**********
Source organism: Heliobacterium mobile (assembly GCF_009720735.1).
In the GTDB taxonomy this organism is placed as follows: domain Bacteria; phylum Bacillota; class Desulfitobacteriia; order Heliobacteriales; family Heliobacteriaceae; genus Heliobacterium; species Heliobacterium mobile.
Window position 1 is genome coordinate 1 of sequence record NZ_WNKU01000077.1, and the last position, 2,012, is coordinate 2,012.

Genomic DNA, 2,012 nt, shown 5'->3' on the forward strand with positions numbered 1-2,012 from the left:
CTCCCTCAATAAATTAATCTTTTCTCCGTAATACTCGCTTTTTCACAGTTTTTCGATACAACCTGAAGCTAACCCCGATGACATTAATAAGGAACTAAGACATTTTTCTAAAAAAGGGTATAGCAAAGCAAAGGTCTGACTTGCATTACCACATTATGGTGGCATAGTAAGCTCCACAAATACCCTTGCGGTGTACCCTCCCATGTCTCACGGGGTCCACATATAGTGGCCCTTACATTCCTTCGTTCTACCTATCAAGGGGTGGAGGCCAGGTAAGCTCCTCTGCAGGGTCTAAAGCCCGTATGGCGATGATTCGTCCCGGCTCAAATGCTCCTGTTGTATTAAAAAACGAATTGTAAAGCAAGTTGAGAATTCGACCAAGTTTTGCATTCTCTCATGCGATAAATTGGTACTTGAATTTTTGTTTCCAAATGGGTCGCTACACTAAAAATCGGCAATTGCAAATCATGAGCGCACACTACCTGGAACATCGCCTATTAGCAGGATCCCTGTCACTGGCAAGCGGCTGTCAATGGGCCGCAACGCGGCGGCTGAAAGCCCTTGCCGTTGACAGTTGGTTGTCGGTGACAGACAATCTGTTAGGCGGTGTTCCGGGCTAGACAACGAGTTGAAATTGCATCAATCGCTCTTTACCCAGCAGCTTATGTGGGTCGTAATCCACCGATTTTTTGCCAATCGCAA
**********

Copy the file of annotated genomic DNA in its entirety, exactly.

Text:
Source organism: Heliobacterium mobile (assembly GCF_009720735.1).
In the GTDB taxonomy this organism is placed as follows: domain Bacteria; phylum Bacillota; class Desulfitobacteriia; order Heliobacteriales; family Heliobacteriaceae; genus Heliobacterium; species Heliobacterium mobile.
Window position 1 is genome coordinate 1 of sequence record NZ_WNKU01000077.1, and the last position, 2,012, is coordinate 2,012.

Genomic DNA, 2,012 nt, shown 5'->3' on the forward strand with positions numbered 1-2,012 from the left:
CTCCCTCAATAAATTAATCTTTTCTCCGTAATACTCGCTTTTTCACAGTTTTTCGATACAACCTGAAGCTAACCCCGATGACATTAATAAGGAACTAAGACATTTTTCTAAAAAAGGGTATAGCAAAGCAAAGGTCTGACTTGCATTACCACATTATGGTGGCATAGTAAGCTCCACAAATACCCTTGCGGTGTACCCTCCCATGTCTCACGGGGTCCACATATAGTGGCCCTTACATTCCTTCGTTCTACCTATCAAGGGGTGGAGGCCAGGTAAGCTCCTCTGCAGGGTCTAAAGCCCGTATGGCGATGATTCGTCCCGGCTCAAATGCTCCTGTTGTATTAAAAAACGAATTGTAAAGCAAGTTGAGAATTCGACCAAGTTTTGCATTCTCTCATGCGATAAATTGGTACTTGAATTTTTGTTTCCAAATGGGTCGCTACACTAAAAATCGGCAATTGCAAATCATGAGCGCACACTACCTGGAACATCGCCTATTAGCAGGATCCCTGTCACTGGCAAGCGGCTGTCAATGGGCCGCAACGCGGCGGCTGAAAGCCCTTGCCGTTGACAGTTGGTTGTCGGTGACAGACAATCTGTTAGGCGGTGTTCCGGGCTAGACAACGAGTTGAAATTGCATCAATCGCTCTTTACCCAGCAGCTTATGTGGGTCGTAATCCACCGATTTTTTGCCAATCGCAA